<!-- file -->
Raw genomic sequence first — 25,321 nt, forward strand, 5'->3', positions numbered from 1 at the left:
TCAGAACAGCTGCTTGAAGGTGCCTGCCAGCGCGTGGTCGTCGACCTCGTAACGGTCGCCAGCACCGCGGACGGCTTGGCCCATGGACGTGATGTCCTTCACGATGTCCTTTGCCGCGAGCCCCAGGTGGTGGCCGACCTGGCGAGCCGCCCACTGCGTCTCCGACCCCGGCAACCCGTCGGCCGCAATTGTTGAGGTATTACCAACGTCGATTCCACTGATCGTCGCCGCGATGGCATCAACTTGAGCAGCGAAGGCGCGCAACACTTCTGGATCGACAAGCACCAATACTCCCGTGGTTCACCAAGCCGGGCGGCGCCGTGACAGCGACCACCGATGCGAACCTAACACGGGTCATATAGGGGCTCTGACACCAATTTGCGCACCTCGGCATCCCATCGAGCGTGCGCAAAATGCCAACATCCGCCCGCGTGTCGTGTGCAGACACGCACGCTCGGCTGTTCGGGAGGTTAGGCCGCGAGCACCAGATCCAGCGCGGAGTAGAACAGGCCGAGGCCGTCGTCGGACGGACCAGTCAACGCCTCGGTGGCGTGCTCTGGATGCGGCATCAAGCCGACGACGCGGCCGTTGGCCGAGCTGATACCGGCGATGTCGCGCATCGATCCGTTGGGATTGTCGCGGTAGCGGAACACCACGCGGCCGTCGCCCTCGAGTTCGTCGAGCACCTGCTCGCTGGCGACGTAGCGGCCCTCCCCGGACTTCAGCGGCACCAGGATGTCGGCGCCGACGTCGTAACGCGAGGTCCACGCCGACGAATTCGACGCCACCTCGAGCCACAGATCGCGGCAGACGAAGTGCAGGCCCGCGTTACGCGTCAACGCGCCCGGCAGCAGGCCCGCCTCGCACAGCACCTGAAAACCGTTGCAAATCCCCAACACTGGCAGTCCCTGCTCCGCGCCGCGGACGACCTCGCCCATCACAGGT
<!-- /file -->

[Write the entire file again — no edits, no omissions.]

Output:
Raw genomic sequence first — 25,321 nt, forward strand, 5'->3', positions numbered from 1 at the left:
TCAGAACAGCTGCTTGAAGGTGCCTGCCAGCGCGTGGTCGTCGACCTCGTAACGGTCGCCAGCACCGCGGACGGCTTGGCCCATGGACGTGATGTCCTTCACGATGTCCTTTGCCGCGAGCCCCAGGTGGTGGCCGACCTGGCGAGCCGCCCACTGCGTCTCCGACCCCGGCAACCCGTCGGCCGCAATTGTTGAGGTATTACCAACGTCGATTCCACTGATCGTCGCCGCGATGGCATCAACTTGAGCAGCGAAGGCGCGCAACACTTCTGGATCGACAAGCACCAATACTCCCGTGGTTCACCAAGCCGGGCGGCGCCGTGACAGCGACCACCGATGCGAACCTAACACGGGTCATATAGGGGCTCTGACACCAATTTGCGCACCTCGGCATCCCATCGAGCGTGCGCAAAATGCCAACATCCGCCCGCGTGTCGTGTGCAGACACGCACGCTCGGCTGTTCGGGAGGTTAGGCCGCGAGCACCAGATCCAGCGCGGAGTAGAACAGGCCGAGGCCGTCGTCGGACGGACCAGTCAACGCCTCGGTGGCGTGCTCTGGATGCGGCATCAAGCCGACGACGCGGCCGTTGGCCGAGCTGATACCGGCGATGTCGCGCATCGATCCGTTGGGATTGTCGCGGTAGCGGAACACCACGCGGCCGTCGCCCTCGAGTTCGTCGAGCACCTGCTCGCTGGCGACGTAGCGGCCCTCCCCGGACTTCAGCGGCACCAGGATGTCGGCGCCGACGTCGTAACGCGAGGTCCACGCCGACGAATTCGACGCCACCTCGAGCCACAGATCGCGGCAGACGAAGTGCAGGCCCGCGTTACGCGTCAACGCGCCCGGCAGCAGGCCCGCCTCGCACAGCACCTGAAAACCGTTGCAAATCCCCAACACTGGCAGTCCCTGCTCCGCGCCGCGGACGACCTCGCCCATCACAGGT